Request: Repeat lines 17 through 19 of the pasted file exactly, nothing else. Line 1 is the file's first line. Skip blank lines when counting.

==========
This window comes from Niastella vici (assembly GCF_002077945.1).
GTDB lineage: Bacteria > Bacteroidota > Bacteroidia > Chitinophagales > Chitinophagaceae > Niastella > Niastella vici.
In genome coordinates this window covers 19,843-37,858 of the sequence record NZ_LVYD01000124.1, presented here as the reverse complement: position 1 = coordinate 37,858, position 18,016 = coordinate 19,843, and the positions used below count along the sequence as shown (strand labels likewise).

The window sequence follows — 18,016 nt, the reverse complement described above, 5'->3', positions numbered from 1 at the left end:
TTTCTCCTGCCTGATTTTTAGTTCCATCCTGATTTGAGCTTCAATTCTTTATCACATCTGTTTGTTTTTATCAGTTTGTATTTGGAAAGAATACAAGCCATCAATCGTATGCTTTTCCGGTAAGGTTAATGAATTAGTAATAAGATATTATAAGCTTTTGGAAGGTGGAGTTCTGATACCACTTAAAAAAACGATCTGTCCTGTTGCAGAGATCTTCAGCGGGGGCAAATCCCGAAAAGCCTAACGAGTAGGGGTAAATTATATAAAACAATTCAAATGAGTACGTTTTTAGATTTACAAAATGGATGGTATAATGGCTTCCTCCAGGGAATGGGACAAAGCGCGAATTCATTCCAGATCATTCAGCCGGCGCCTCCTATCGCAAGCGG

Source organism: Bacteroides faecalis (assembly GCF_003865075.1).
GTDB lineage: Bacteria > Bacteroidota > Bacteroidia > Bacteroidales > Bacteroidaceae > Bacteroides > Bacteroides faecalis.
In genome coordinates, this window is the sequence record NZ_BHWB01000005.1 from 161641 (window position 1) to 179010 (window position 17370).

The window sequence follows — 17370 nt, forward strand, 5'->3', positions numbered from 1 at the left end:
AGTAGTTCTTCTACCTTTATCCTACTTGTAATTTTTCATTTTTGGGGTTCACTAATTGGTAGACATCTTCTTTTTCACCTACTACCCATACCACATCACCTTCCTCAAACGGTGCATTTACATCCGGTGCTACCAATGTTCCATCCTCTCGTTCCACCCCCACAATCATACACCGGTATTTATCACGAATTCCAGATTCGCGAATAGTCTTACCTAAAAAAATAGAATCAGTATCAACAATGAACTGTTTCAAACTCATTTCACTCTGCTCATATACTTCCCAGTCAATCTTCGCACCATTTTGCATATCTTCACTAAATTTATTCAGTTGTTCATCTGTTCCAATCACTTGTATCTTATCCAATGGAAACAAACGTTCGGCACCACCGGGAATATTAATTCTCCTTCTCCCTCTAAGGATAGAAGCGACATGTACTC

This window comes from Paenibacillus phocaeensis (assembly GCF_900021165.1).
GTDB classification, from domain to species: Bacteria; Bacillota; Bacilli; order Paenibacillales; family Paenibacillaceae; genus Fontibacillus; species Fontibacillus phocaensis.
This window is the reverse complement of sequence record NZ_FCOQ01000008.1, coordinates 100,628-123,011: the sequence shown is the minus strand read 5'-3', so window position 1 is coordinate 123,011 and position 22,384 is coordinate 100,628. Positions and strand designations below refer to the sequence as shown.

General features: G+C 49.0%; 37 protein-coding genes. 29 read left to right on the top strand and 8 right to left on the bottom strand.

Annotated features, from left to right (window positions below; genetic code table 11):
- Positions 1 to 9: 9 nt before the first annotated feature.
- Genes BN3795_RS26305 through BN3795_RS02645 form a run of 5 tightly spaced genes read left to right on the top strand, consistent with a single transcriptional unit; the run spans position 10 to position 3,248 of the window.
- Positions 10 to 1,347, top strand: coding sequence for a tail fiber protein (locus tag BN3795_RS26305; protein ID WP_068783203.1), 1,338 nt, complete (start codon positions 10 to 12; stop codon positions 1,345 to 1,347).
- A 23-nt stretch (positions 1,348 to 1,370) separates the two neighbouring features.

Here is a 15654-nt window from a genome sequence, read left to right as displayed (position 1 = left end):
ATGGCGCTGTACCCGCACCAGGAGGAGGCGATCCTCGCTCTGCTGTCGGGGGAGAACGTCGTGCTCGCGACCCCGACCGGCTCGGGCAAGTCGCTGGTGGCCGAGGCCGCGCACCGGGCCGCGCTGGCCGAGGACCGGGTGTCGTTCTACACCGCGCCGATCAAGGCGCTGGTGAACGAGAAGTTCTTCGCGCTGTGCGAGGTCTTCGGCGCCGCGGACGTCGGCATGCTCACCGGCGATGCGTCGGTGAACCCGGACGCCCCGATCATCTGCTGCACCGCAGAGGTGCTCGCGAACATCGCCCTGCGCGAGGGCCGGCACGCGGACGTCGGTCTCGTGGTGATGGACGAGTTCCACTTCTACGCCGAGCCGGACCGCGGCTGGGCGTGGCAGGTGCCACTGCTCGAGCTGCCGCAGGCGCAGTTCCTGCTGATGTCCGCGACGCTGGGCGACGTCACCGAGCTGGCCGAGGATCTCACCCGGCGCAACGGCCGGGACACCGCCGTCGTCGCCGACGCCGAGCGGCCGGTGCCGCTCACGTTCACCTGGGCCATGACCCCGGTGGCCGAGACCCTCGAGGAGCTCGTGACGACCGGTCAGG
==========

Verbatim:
- Genes BN3795_RS26305 through BN3795_RS02645 form a run of 5 tightly spaced genes read left to right on the top strand, consistent with a single transcriptional unit; the run spans position 10 to position 3,248 of the window.
- Positions 10 to 1,347, top strand: coding sequence for a tail fiber protein (locus tag BN3795_RS26305; protein ID WP_068783203.1), 1,338 nt, complete (start codon positions 10 to 12; stop codon positions 1,345 to 1,347).
- A 23-nt stretch (positions 1,348 to 1,370) separates the two neighbouring features.